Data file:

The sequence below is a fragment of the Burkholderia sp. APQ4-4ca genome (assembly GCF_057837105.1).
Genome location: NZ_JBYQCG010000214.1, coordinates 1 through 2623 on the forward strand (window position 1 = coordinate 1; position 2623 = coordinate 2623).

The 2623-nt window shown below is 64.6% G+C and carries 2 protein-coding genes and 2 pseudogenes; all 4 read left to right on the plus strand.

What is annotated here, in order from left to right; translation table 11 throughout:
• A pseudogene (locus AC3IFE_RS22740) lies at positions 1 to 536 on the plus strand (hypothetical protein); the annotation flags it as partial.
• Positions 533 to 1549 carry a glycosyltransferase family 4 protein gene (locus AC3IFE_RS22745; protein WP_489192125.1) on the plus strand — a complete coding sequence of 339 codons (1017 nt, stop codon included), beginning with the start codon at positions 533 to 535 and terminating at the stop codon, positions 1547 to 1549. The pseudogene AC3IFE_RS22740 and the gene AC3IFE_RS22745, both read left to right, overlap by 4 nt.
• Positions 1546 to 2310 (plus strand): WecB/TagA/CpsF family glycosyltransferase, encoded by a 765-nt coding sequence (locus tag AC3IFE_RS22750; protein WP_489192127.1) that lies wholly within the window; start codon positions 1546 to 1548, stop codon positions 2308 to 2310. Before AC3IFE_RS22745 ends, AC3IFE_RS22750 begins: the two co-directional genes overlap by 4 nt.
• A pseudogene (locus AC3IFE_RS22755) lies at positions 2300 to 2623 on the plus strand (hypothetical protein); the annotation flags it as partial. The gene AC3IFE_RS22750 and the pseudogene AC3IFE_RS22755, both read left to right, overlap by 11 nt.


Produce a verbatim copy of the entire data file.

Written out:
The sequence below is a fragment of the Burkholderia sp. APQ4-4ca genome (assembly GCF_057837105.1).
Genome location: NZ_JBYQCG010000214.1, coordinates 1 through 2623 on the forward strand (window position 1 = coordinate 1; position 2623 = coordinate 2623).

The 2623-nt window shown below is 64.6% G+C and carries 2 protein-coding genes and 2 pseudogenes; all 4 read left to right on the plus strand.

What is annotated here, in order from left to right; translation table 11 throughout:
• A pseudogene (locus AC3IFE_RS22740) lies at positions 1 to 536 on the plus strand (hypothetical protein); the annotation flags it as partial.
• Positions 533 to 1549 carry a glycosyltransferase family 4 protein gene (locus AC3IFE_RS22745; protein WP_489192125.1) on the plus strand — a complete coding sequence of 339 codons (1017 nt, stop codon included), beginning with the start codon at positions 533 to 535 and terminating at the stop codon, positions 1547 to 1549. The pseudogene AC3IFE_RS22740 and the gene AC3IFE_RS22745, both read left to right, overlap by 4 nt.
• Positions 1546 to 2310 (plus strand): WecB/TagA/CpsF family glycosyltransferase, encoded by a 765-nt coding sequence (locus tag AC3IFE_RS22750; protein WP_489192127.1) that lies wholly within the window; start codon positions 1546 to 1548, stop codon positions 2308 to 2310. Before AC3IFE_RS22745 ends, AC3IFE_RS22750 begins: the two co-directional genes overlap by 4 nt.
• A pseudogene (locus AC3IFE_RS22755) lies at positions 2300 to 2623 on the plus strand (hypothetical protein); the annotation flags it as partial. The gene AC3IFE_RS22750 and the pseudogene AC3IFE_RS22755, both read left to right, overlap by 11 nt.